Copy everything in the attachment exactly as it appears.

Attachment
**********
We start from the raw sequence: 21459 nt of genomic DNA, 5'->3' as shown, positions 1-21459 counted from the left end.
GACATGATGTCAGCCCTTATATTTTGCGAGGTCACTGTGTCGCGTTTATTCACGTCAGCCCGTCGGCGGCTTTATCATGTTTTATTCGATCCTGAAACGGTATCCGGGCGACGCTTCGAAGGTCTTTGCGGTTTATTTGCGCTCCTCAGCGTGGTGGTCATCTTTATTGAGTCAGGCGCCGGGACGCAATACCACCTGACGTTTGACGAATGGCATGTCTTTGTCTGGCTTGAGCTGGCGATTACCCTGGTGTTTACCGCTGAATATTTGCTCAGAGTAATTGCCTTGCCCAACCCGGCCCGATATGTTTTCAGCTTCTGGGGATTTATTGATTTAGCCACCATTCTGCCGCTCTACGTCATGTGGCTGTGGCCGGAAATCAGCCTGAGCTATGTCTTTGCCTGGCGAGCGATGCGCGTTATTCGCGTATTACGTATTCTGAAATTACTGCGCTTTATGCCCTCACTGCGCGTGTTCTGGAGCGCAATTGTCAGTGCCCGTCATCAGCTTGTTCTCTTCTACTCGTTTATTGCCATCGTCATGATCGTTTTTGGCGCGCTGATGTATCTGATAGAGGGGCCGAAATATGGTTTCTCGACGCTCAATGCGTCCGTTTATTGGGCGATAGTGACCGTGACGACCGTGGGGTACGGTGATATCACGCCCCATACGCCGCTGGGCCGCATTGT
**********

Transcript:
We start from the raw sequence: 21459 nt of genomic DNA, 5'->3' as shown, positions 1-21459 counted from the left end.
GACATGATGTCAGCCCTTATATTTTGCGAGGTCACTGTGTCGCGTTTATTCACGTCAGCCCGTCGGCGGCTTTATCATGTTTTATTCGATCCTGAAACGGTATCCGGGCGACGCTTCGAAGGTCTTTGCGGTTTATTTGCGCTCCTCAGCGTGGTGGTCATCTTTATTGAGTCAGGCGCCGGGACGCAATACCACCTGACGTTTGACGAATGGCATGTCTTTGTCTGGCTTGAGCTGGCGATTACCCTGGTGTTTACCGCTGAATATTTGCTCAGAGTAATTGCCTTGCCCAACCCGGCCCGATATGTTTTCAGCTTCTGGGGATTTATTGATTTAGCCACCATTCTGCCGCTCTACGTCATGTGGCTGTGGCCGGAAATCAGCCTGAGCTATGTCTTTGCCTGGCGAGCGATGCGCGTTATTCGCGTATTACGTATTCTGAAATTACTGCGCTTTATGCCCTCACTGCGCGTGTTCTGGAGCGCAATTGTCAGTGCCCGTCATCAGCTTGTTCTCTTCTACTCGTTTATTGCCATCGTCATGATCGTTTTTGGCGCGCTGATGTATCTGATAGAGGGGCCGAAATATGGTTTCTCGACGCTCAATGCGTCCGTTTATTGGGCGATAGTGACCGTGACGACCGTGGGGTACGGTGATATCACGCCCCATACGCCGCTGGGCCGCATTGT